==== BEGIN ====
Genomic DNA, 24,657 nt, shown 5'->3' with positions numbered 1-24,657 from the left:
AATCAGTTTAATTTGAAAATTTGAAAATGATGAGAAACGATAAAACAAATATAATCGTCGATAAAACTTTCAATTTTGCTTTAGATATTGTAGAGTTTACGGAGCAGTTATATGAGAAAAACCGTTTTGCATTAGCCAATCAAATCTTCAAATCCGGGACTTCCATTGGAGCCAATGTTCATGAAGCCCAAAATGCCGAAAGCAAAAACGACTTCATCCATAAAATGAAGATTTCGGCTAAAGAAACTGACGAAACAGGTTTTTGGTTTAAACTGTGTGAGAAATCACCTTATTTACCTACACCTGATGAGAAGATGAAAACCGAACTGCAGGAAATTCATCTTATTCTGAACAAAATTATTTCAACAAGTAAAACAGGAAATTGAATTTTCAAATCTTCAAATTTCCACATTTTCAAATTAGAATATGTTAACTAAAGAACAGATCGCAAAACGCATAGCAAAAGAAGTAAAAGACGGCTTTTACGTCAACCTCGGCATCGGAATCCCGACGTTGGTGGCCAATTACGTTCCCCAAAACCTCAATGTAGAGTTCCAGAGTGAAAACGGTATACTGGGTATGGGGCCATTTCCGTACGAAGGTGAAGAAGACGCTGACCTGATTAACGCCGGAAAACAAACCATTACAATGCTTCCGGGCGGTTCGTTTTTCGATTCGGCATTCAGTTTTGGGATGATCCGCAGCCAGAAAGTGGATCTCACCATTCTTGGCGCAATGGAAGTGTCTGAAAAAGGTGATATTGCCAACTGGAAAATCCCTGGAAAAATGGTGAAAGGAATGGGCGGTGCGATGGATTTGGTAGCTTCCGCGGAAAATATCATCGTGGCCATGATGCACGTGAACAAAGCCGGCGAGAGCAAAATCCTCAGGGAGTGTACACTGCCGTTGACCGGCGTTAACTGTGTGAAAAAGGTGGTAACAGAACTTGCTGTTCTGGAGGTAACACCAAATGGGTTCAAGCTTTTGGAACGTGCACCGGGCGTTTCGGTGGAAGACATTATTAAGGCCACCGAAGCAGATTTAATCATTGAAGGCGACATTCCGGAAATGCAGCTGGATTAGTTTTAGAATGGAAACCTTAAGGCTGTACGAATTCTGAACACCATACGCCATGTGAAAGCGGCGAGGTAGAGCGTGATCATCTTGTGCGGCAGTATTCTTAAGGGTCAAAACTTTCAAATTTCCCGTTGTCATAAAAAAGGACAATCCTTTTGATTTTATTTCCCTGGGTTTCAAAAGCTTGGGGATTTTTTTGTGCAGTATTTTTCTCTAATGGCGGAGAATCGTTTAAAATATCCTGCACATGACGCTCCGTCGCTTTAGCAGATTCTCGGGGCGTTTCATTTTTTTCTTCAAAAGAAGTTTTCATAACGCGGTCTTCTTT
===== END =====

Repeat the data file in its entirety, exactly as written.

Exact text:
Genomic DNA, 24,657 nt, shown 5'->3' with positions numbered 1-24,657 from the left:
AATCAGTTTAATTTGAAAATTTGAAAATGATGAGAAACGATAAAACAAATATAATCGTCGATAAAACTTTCAATTTTGCTTTAGATATTGTAGAGTTTACGGAGCAGTTATATGAGAAAAACCGTTTTGCATTAGCCAATCAAATCTTCAAATCCGGGACTTCCATTGGAGCCAATGTTCATGAAGCCCAAAATGCCGAAAGCAAAAACGACTTCATCCATAAAATGAAGATTTCGGCTAAAGAAACTGACGAAACAGGTTTTTGGTTTAAACTGTGTGAGAAATCACCTTATTTACCTACACCTGATGAGAAGATGAAAACCGAACTGCAGGAAATTCATCTTATTCTGAACAAAATTATTTCAACAAGTAAAACAGGAAATTGAATTTTCAAATCTTCAAATTTCCACATTTTCAAATTAGAATATGTTAACTAAAGAACAGATCGCAAAACGCATAGCAAAAGAAGTAAAAGACGGCTTTTACGTCAACCTCGGCATCGGAATCCCGACGTTGGTGGCCAATTACGTTCCCCAAAACCTCAATGTAGAGTTCCAGAGTGAAAACGGTATACTGGGTATGGGGCCATTTCCGTACGAAGGTGAAGAAGACGCTGACCTGATTAACGCCGGAAAACAAACCATTACAATGCTTCCGGGCGGTTCGTTTTTCGATTCGGCATTCAGTTTTGGGATGATCCGCAGCCAGAAAGTGGATCTCACCATTCTTGGCGCAATGGAAGTGTCTGAAAAAGGTGATATTGCCAACTGGAAAATCCCTGGAAAAATGGTGAAAGGAATGGGCGGTGCGATGGATTTGGTAGCTTCCGCGGAAAATATCATCGTGGCCATGATGCACGTGAACAAAGCCGGCGAGAGCAAAATCCTCAGGGAGTGTACACTGCCGTTGACCGGCGTTAACTGTGTGAAAAAGGTGGTAACAGAACTTGCTGTTCTGGAGGTAACACCAAATGGGTTCAAGCTTTTGGAACGTGCACCGGGCGTTTCGGTGGAAGACATTATTAAGGCCACCGAAGCAGATTTAATCATTGAAGGCGACATTCCGGAAATGCAGCTGGATTAGTTTTAGAATGGAAACCTTAAGGCTGTACGAATTCTGAACACCATACGCCATGTGAAAGCGGCGAGGTAGAGCGTGATCATCTTGTGCGGCAGTATTCTTAAGGGTCAAAACTTTCAAATTTCCCGTTGTCATAAAAAAGGACAATCCTTTTGATTTTATTTCCCTGGGTTTCAAAAGCTTGGGGATTTTTTTGTGCAGTATTTTTCTCTAATGGCGGAGAATCGTTTAAAATATCCTGCACATGACGCTCCGTCGCTTTAGCAGATTCTCGGGGCGTTTCATTTTTTTCTTCAAAAGAAGTTTTCATAACGCGGTCTTCTTT